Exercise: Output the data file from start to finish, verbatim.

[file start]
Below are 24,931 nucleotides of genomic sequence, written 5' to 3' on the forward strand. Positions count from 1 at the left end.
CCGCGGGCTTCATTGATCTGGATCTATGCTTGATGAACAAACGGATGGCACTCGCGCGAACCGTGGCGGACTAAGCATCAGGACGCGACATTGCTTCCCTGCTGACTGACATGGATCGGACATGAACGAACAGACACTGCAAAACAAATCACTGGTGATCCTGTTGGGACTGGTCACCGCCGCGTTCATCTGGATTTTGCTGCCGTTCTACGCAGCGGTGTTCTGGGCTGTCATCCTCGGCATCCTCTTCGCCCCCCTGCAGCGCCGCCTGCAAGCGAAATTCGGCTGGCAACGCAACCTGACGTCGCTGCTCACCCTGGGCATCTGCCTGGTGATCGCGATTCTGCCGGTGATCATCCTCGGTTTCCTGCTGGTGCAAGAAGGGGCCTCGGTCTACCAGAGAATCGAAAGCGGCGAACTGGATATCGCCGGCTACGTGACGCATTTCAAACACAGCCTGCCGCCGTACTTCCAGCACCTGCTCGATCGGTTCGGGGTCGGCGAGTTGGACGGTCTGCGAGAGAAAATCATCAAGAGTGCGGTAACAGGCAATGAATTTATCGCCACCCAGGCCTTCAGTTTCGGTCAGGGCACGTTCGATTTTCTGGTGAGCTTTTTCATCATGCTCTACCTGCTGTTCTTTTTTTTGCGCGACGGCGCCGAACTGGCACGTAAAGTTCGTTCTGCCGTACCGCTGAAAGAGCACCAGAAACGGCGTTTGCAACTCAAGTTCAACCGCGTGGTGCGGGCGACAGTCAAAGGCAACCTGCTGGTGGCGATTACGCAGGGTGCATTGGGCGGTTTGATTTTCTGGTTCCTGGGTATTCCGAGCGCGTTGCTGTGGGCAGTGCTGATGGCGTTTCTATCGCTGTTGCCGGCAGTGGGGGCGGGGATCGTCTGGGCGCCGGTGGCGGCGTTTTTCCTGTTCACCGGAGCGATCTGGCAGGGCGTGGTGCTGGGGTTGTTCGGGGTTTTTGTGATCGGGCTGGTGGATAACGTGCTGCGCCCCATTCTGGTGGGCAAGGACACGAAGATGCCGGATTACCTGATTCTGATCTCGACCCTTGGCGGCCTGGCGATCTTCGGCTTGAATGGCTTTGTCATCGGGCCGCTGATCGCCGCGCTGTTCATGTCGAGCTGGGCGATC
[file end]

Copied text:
Below are 24,931 nucleotides of genomic sequence, written 5' to 3' on the forward strand. Positions count from 1 at the left end.
CCGCGGGCTTCATTGATCTGGATCTATGCTTGATGAACAAACGGATGGCACTCGCGCGAACCGTGGCGGACTAAGCATCAGGACGCGACATTGCTTCCCTGCTGACTGACATGGATCGGACATGAACGAACAGACACTGCAAAACAAATCACTGGTGATCCTGTTGGGACTGGTCACCGCCGCGTTCATCTGGATTTTGCTGCCGTTCTACGCAGCGGTGTTCTGGGCTGTCATCCTCGGCATCCTCTTCGCCCCCCTGCAGCGCCGCCTGCAAGCGAAATTCGGCTGGCAACGCAACCTGACGTCGCTGCTCACCCTGGGCATCTGCCTGGTGATCGCGATTCTGCCGGTGATCATCCTCGGTTTCCTGCTGGTGCAAGAAGGGGCCTCGGTCTACCAGAGAATCGAAAGCGGCGAACTGGATATCGCCGGCTACGTGACGCATTTCAAACACAGCCTGCCGCCGTACTTCCAGCACCTGCTCGATCGGTTCGGGGTCGGCGAGTTGGACGGTCTGCGAGAGAAAATCATCAAGAGTGCGGTAACAGGCAATGAATTTATCGCCACCCAGGCCTTCAGTTTCGGTCAGGGCACGTTCGATTTTCTGGTGAGCTTTTTCATCATGCTCTACCTGCTGTTCTTTTTTTTGCGCGACGGCGCCGAACTGGCACGTAAAGTTCGTTCTGCCGTACCGCTGAAAGAGCACCAGAAACGGCGTTTGCAACTCAAGTTCAACCGCGTGGTGCGGGCGACAGTCAAAGGCAACCTGCTGGTGGCGATTACGCAGGGTGCATTGGGCGGTTTGATTTTCTGGTTCCTGGGTATTCCGAGCGCGTTGCTGTGGGCAGTGCTGATGGCGTTTCTATCGCTGTTGCCGGCAGTGGGGGCGGGGATCGTCTGGGCGCCGGTGGCGGCGTTTTTCCTGTTCACCGGAGCGATCTGGCAGGGCGTGGTGCTGGGGTTGTTCGGGGTTTTTGTGATCGGGCTGGTGGATAACGTGCTGCGCCCCATTCTGGTGGGCAAGGACACGAAGATGCCGGATTACCTGATTCTGATCTCGACCCTTGGCGGCCTGGCGATCTTCGGCTTGAATGGCTTTGTCATCGGGCCGCTGATCGCCGCGCTGTTCATGTCGAGCTGGGCGATC